Background: Mental health issues impact people's quality of life worldwide, and educational pressure, sadness, and depression have caused unprecedented risks to mental health among medical college students. The present study aims at finding the factors responsible for mental stress and suicide among medical students.
Methodology: A cross-sectional research approach was used to assess the effect of stress on mental health among students. A total of 60 completed questionnaries were collected from random students and were used for the analysis. The survey included 17 close-ended questions targeting demographics, potential stressors, coping mechanisms, and patient health questionnaire-9 (PHQ-9) for screening, diagnosing, monitoring, and measuring depression, anxiety, and stress. The study's findings were analysed in Microsoft Excel, and descriptive statistics were calculated.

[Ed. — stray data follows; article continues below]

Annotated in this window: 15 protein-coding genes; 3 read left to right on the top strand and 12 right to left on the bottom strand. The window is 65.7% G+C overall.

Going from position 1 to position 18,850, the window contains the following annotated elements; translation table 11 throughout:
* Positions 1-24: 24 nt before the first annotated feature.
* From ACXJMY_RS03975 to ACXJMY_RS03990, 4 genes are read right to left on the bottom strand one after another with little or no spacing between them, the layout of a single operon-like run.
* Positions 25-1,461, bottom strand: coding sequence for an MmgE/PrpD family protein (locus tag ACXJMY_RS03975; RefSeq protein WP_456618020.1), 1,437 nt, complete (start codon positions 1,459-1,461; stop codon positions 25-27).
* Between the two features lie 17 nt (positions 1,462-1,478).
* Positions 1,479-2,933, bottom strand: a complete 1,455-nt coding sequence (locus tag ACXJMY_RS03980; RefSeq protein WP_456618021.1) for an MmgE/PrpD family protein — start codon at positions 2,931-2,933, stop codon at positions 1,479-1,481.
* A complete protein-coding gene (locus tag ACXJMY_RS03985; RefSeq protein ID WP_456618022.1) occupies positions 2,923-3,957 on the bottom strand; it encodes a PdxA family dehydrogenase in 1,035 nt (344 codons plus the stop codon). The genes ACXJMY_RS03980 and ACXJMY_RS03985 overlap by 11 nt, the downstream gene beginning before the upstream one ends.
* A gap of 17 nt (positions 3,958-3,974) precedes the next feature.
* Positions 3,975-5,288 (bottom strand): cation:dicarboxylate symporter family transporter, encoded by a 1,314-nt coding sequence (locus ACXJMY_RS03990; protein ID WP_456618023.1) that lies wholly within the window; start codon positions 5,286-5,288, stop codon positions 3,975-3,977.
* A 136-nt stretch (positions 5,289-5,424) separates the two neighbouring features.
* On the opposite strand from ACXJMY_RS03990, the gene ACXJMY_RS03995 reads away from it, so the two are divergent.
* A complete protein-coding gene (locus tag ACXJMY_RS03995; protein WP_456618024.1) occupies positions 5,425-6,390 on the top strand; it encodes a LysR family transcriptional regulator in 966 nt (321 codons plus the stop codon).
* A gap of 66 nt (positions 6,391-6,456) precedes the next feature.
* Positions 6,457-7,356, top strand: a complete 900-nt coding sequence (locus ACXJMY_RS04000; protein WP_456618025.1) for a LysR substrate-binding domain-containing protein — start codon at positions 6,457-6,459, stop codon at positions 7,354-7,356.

Results: Frequency distribution showed that 22-23 year age group showed maximum stress (37.2%) amongst other age groups. The main factor responsible for anxiety and suicide in students includes academic pressure (40%), followed by relationship issues (8.3%). Around 45% of the population feel depressive for several days. Approximately 3.3% of the population has suicidal tendencies nearly every day and should be evaluated for suicide ideation by an expert and should be guided for counselling.
Conclusion: The study exhibited 45% of the individuals to have at least one symptom of depression, anxiety, or stress. Overall, our results pointed out students' mental health problems and suggestions that may help build better mental health monitoring programs and treatment methods for the future.